NASA officials say the failure of Hubble’s equipment means fewer observations

CAPE CANAVERAL, FL (AP) — Hubble Face more problems.

The space telescope went into hibernation more than a week ago when one of its three remaining gyroscopes – part of the guidance system – malfunctioned. The same device had been operating for months, disrupting scientific operations.

NASA said on Tuesday that attempts to repair it had failed and that it would operate with only one gyroscope, which would limit its scientific capability.

This switch will keep Hubble idle until mid-June. The telescope will not be as smart as it used to be and will take longer to focus on targets. Hubble won’t be able to make many observations, but it should be able to continue making discoveries for the rest of this decade and the next, according to officials.

“We don’t see Hubble as being on its last legs,” NASA project manager Patrick Cross said.

Mark Clampin, NASA’s director of astrophysics, said the space agency is not considering a mission to boost the observatory to a higher orbit at this time in order to extend its life.

The billionaire who bought his SpaceX flights has offered to sponsor and carry out the mission. The risks outweigh the potential benefits and more analysis will be needed, Clampin said.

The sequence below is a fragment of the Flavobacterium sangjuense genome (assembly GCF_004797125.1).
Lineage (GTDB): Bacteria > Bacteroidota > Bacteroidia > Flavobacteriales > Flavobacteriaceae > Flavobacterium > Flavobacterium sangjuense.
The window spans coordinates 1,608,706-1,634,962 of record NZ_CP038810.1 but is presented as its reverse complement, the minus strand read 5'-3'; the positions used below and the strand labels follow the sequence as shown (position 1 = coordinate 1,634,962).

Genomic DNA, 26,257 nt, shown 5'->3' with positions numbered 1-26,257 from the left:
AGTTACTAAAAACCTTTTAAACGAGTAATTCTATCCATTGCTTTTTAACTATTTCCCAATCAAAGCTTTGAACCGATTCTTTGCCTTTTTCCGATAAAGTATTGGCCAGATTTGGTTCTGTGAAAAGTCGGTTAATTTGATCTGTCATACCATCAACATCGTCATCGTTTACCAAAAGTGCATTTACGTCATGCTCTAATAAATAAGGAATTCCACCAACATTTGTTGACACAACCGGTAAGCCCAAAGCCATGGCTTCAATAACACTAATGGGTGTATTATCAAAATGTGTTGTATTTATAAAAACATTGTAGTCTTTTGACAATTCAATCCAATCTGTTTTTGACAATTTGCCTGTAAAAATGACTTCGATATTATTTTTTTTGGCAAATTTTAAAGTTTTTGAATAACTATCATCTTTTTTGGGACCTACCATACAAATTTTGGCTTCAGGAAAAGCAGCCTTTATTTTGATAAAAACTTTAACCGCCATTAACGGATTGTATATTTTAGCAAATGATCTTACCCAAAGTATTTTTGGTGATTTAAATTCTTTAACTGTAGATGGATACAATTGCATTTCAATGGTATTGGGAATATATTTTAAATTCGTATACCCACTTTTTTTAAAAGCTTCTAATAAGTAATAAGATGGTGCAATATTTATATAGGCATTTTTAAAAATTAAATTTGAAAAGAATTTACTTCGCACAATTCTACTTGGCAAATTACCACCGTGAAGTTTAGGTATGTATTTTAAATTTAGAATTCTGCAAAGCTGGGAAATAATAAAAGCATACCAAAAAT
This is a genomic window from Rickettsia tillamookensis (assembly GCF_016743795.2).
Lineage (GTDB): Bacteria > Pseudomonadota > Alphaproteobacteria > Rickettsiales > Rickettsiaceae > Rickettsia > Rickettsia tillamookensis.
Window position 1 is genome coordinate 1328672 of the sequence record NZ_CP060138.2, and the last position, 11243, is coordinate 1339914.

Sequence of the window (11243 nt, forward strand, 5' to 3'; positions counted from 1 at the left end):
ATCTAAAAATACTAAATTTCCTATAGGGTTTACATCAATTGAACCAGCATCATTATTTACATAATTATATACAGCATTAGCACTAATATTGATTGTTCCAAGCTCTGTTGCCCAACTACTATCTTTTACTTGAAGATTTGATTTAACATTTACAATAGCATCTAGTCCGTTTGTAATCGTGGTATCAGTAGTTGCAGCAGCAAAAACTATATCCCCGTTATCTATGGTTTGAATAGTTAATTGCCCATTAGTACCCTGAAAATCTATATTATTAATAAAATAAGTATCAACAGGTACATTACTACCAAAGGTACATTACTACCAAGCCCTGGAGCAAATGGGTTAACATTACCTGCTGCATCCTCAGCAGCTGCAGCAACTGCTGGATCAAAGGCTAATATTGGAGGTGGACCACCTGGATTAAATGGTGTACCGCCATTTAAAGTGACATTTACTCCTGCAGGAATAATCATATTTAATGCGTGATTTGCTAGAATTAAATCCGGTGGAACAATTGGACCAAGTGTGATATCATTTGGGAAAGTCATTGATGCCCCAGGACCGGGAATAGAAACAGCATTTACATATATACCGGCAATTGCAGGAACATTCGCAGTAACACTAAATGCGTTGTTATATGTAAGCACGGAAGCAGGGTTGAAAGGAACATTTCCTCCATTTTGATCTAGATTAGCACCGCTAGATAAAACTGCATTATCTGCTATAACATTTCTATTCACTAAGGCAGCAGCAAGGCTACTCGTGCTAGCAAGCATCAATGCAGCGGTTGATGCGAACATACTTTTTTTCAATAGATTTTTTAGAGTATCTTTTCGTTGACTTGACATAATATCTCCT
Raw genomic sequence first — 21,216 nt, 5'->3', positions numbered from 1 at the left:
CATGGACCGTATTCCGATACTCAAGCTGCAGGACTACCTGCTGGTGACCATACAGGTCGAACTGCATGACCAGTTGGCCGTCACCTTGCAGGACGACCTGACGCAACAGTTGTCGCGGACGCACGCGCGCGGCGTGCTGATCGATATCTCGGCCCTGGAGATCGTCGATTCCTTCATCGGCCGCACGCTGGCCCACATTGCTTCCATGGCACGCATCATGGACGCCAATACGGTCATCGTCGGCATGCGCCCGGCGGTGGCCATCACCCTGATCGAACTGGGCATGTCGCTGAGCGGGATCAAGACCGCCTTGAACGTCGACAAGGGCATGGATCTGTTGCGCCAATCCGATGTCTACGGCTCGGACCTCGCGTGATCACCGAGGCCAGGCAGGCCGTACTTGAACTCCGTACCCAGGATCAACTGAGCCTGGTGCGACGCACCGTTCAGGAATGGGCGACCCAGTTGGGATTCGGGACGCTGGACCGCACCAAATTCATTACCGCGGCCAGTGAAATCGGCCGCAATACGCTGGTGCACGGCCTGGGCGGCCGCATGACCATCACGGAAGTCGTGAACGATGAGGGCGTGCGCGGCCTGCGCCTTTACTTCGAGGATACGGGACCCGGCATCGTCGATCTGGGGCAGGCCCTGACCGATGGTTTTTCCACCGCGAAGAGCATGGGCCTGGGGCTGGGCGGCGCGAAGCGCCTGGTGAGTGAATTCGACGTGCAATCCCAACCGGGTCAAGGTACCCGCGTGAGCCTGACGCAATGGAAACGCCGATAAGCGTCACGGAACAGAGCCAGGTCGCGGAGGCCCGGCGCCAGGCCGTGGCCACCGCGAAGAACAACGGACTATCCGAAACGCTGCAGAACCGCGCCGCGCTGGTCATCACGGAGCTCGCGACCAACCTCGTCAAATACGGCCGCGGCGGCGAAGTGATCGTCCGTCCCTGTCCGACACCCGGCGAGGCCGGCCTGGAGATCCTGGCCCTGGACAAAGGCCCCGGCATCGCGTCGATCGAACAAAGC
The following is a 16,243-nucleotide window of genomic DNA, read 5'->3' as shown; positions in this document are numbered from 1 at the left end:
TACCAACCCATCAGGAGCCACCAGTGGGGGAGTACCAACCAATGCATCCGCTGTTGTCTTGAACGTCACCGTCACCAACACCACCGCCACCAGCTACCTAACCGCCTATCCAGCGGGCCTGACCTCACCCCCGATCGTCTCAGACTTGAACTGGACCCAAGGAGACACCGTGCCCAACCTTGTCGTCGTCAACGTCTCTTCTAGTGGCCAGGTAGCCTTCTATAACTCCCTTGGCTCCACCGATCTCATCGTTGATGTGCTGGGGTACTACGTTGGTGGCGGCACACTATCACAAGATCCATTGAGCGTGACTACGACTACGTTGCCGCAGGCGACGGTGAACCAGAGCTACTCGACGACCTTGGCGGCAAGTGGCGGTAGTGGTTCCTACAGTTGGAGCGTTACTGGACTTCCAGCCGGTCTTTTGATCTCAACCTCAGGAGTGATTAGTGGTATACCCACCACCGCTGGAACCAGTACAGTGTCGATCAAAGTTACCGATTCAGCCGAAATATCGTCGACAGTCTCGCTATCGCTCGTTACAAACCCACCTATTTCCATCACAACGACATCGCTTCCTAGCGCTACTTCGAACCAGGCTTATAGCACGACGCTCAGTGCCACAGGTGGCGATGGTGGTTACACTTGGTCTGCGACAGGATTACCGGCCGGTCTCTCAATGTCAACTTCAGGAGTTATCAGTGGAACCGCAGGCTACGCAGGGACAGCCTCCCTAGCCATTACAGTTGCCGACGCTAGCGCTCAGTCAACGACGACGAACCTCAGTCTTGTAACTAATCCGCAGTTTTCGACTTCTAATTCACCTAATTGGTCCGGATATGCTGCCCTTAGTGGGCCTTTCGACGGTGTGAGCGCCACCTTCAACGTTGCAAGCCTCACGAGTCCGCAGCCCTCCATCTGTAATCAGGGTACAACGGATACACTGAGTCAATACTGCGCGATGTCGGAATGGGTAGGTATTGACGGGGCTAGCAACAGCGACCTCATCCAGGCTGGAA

Hubble blasted into orbit in 1990, but the jubilation quickly ended when scientists discovered its vision was blurry due to a distorted mirror. Repairs made by the astronauts have restored our view of the cosmos, enabling the telescope to see ancient galaxies and other gems of the universe in stunning detail.

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Hubble acquired six new gyroscopes during the astronauts’ last visit in 2009, but three of them have not worked for years. The device’s rotating wheels keep the telescope stable and looking in the right direction by tracking Hubble’s rotation and position in space.

One of the remaining two gyros will be used for signaling, while the other remains in reserve for future use.

Hubble’s larger, more powerful successor, the Webb Space Telescope, will launch in 2021.


The Associated Press Health and Science Department receives support from the Howard Hughes Medical Institute’s Science and Education Media Group. AP is solely responsible for all content.

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